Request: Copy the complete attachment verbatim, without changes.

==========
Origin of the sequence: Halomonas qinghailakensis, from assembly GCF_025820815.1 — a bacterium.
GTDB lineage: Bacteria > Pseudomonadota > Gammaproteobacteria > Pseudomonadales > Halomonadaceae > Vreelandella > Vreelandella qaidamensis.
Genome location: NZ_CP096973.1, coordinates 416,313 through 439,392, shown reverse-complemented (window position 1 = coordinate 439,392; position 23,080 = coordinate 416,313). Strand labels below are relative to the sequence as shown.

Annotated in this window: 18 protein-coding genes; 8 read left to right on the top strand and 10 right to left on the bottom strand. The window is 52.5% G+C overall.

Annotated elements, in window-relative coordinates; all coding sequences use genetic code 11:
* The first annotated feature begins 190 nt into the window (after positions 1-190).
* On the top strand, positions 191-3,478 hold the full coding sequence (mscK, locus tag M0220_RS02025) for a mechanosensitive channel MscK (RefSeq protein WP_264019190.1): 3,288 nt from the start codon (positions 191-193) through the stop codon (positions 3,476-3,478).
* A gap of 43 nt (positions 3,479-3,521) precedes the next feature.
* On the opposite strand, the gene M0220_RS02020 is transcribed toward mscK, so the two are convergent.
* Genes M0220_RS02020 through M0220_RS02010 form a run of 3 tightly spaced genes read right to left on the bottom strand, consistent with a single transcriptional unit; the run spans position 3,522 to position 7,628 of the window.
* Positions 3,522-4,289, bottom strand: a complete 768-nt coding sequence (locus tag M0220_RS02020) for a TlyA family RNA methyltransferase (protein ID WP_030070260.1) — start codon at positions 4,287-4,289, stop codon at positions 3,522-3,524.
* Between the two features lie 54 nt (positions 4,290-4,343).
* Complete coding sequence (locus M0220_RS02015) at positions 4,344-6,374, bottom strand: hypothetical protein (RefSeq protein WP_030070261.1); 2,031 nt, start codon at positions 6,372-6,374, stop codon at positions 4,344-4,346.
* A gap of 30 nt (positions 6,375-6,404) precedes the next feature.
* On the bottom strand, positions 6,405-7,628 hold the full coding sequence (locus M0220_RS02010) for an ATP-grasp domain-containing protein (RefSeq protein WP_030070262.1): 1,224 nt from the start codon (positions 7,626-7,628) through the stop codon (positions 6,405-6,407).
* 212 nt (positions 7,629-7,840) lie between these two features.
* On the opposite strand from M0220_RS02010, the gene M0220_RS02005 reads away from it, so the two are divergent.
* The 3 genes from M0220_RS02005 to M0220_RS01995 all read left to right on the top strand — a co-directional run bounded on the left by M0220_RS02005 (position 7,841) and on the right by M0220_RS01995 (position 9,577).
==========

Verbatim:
Origin of the sequence: Halomonas qinghailakensis, from assembly GCF_025820815.1 — a bacterium.
GTDB lineage: Bacteria > Pseudomonadota > Gammaproteobacteria > Pseudomonadales > Halomonadaceae > Vreelandella > Vreelandella qaidamensis.
Genome location: NZ_CP096973.1, coordinates 416,313 through 439,392, shown reverse-complemented (window position 1 = coordinate 439,392; position 23,080 = coordinate 416,313). Strand labels below are relative to the sequence as shown.

Annotated in this window: 18 protein-coding genes; 8 read left to right on the top strand and 10 right to left on the bottom strand. The window is 52.5% G+C overall.

Annotated elements, in window-relative coordinates; all coding sequences use genetic code 11:
* The first annotated feature begins 190 nt into the window (after positions 1-190).
* On the top strand, positions 191-3,478 hold the full coding sequence (mscK, locus tag M0220_RS02025) for a mechanosensitive channel MscK (RefSeq protein WP_264019190.1): 3,288 nt from the start codon (positions 191-193) through the stop codon (positions 3,476-3,478).
* A gap of 43 nt (positions 3,479-3,521) precedes the next feature.
* On the opposite strand, the gene M0220_RS02020 is transcribed toward mscK, so the two are convergent.
* Genes M0220_RS02020 through M0220_RS02010 form a run of 3 tightly spaced genes read right to left on the bottom strand, consistent with a single transcriptional unit; the run spans position 3,522 to position 7,628 of the window.
* Positions 3,522-4,289, bottom strand: a complete 768-nt coding sequence (locus tag M0220_RS02020) for a TlyA family RNA methyltransferase (protein ID WP_030070260.1) — start codon at positions 4,287-4,289, stop codon at positions 3,522-3,524.
* Between the two features lie 54 nt (positions 4,290-4,343).
* Complete coding sequence (locus M0220_RS02015) at positions 4,344-6,374, bottom strand: hypothetical protein (RefSeq protein WP_030070261.1); 2,031 nt, start codon at positions 6,372-6,374, stop codon at positions 4,344-4,346.
* A gap of 30 nt (positions 6,375-6,404) precedes the next feature.
* On the bottom strand, positions 6,405-7,628 hold the full coding sequence (locus M0220_RS02010) for an ATP-grasp domain-containing protein (RefSeq protein WP_030070262.1): 1,224 nt from the start codon (positions 7,626-7,628) through the stop codon (positions 6,405-6,407).
* 212 nt (positions 7,629-7,840) lie between these two features.
* On the opposite strand from M0220_RS02010, the gene M0220_RS02005 reads away from it, so the two are divergent.
* The 3 genes from M0220_RS02005 to M0220_RS01995 all read left to right on the top strand — a co-directional run bounded on the left by M0220_RS02005 (position 7,841) and on the right by M0220_RS01995 (position 9,577).